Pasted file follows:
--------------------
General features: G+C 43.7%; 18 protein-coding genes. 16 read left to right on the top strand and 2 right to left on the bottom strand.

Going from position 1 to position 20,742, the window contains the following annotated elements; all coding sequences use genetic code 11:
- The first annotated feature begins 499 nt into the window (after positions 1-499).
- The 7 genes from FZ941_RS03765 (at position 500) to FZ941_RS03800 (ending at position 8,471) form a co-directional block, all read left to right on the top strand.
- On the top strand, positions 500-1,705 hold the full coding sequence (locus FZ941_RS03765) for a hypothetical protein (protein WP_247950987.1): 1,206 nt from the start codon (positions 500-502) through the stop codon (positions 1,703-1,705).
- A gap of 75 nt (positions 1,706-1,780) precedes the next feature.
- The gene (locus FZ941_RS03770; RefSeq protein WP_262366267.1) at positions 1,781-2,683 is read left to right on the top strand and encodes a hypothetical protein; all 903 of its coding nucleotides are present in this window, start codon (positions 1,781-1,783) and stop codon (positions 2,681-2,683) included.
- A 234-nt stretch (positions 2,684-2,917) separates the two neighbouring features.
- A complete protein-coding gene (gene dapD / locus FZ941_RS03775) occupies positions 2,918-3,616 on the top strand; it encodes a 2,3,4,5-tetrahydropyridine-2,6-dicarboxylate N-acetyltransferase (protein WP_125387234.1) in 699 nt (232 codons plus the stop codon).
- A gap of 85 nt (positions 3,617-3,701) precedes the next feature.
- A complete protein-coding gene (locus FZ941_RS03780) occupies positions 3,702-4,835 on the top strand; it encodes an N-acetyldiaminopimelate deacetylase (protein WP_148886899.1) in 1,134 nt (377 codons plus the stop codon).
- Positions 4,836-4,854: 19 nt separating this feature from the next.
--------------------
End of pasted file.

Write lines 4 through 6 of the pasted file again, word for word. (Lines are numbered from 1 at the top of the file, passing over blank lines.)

- The 7 genes from FZ941_RS03765 (at position 500) to FZ941_RS03800 (ending at position 8,471) form a co-directional block, all read left to right on the top strand.
- On the top strand, positions 500-1,705 hold the full coding sequence (locus FZ941_RS03765) for a hypothetical protein (protein WP_247950987.1): 1,206 nt from the start codon (positions 500-502) through the stop codon (positions 1,703-1,705).
- A gap of 75 nt (positions 1,706-1,780) precedes the next feature.